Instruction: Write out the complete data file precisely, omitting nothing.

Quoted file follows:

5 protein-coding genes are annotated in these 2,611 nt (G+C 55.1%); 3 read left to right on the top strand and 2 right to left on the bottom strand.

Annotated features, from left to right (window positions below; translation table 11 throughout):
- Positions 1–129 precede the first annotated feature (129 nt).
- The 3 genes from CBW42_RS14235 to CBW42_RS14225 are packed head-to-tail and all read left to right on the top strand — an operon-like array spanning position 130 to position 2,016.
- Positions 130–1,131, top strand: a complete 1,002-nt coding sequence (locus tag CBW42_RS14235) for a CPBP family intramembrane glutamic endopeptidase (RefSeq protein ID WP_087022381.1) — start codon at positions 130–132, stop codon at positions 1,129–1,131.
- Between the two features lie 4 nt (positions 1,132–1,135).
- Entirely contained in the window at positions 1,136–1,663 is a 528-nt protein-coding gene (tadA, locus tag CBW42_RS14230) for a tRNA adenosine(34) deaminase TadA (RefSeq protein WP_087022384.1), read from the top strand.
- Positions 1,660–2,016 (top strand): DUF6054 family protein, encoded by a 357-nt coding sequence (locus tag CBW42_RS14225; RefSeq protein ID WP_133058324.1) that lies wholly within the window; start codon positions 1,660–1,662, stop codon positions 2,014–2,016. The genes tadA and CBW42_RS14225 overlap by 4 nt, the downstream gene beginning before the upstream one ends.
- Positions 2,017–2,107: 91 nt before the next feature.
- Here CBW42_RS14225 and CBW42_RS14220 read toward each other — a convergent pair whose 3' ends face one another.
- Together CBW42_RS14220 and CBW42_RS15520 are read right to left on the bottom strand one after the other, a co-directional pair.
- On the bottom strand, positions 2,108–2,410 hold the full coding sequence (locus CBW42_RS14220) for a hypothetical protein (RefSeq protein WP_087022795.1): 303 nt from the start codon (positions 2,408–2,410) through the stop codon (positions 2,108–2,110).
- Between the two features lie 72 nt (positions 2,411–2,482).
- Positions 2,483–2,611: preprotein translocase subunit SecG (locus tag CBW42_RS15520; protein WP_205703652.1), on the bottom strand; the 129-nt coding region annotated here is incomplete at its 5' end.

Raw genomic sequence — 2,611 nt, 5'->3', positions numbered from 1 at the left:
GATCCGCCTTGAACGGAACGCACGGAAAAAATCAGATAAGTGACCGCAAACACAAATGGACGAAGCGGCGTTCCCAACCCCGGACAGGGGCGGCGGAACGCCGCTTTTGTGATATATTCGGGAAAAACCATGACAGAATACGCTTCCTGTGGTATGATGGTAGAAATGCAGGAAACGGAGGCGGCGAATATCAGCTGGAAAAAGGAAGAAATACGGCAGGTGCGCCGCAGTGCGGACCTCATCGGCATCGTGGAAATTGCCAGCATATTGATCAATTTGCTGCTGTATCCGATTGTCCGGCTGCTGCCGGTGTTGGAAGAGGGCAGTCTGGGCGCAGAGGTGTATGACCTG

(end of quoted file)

5 protein-coding genes are annotated in these 2,611 nt (G+C 55.1%); 3 read left to right on the top strand and 2 right to left on the bottom strand.

Annotated features, from left to right (window positions below; translation table 11 throughout):
- Positions 1–129 precede the first annotated feature (129 nt).
- The 3 genes from CBW42_RS14235 to CBW42_RS14225 are packed head-to-tail and all read left to right on the top strand — an operon-like array spanning position 130 to position 2,016.
- Positions 130–1,131, top strand: a complete 1,002-nt coding sequence (locus tag CBW42_RS14235) for a CPBP family intramembrane glutamic endopeptidase (RefSeq protein ID WP_087022381.1) — start codon at positions 130–132, stop codon at positions 1,129–1,131.
- Between the two features lie 4 nt (positions 1,132–1,135).
- Entirely contained in the window at positions 1,136–1,663 is a 528-nt protein-coding gene (tadA, locus tag CBW42_RS14230) for a tRNA adenosine(34) deaminase TadA (RefSeq protein WP_087022384.1), read from the top strand.
- Positions 1,660–2,016 (top strand): DUF6054 family protein, encoded by a 357-nt coding sequence (locus tag CBW42_RS14225; RefSeq protein ID WP_133058324.1) that lies wholly within the window; start codon positions 1,660–1,662, stop codon positions 2,014–2,016. The genes tadA and CBW42_RS14225 overlap by 4 nt, the downstream gene beginning before the upstream one ends.
- Positions 2,017–2,107: 91 nt before the next feature.
- Here CBW42_RS14225 and CBW42_RS14220 read toward each other — a convergent pair whose 3' ends face one another.
- Together CBW42_RS14220 and CBW42_RS15520 are read right to left on the bottom strand one after the other, a co-directional pair.
- On the bottom strand, positions 2,108–2,410 hold the full coding sequence (locus CBW42_RS14220) for a hypothetical protein (RefSeq protein WP_087022795.1): 303 nt from the start codon (positions 2,408–2,410) through the stop codon (positions 2,108–2,110).
- Between the two features lie 72 nt (positions 2,411–2,482).
- Positions 2,483–2,611: preprotein translocase subunit SecG (locus tag CBW42_RS15520; protein WP_205703652.1), on the bottom strand; the 129-nt coding region annotated here is incomplete at its 5' end.

Raw genomic sequence — 2,611 nt, 5'->3', positions numbered from 1 at the left:
GATCCGCCTTGAACGGAACGCACGGAAAAAATCAGATAAGTGACCGCAAACACAAATGGACGAAGCGGCGTTCCCAACCCCGGACAGGGGCGGCGGAACGCCGCTTTTGTGATATATTCGGGAAAAACCATGACAGAATACGCTTCCTGTGGTATGATGGTAGAAATGCAGGAAACGGAGGCGGCGAATATCAGCTGGAAAAAGGAAGAAATACGGCAGGTGCGCCGCAGTGCGGACCTCATCGGCATCGTGGAAATTGCCAGCATATTGATCAATTTGCTGCTGTATCCGATTGTCCGGCTGCTGCCGGTGTTGGAAGAGGGCAGTCTGGGCGCAGAGGTGTATGACCTG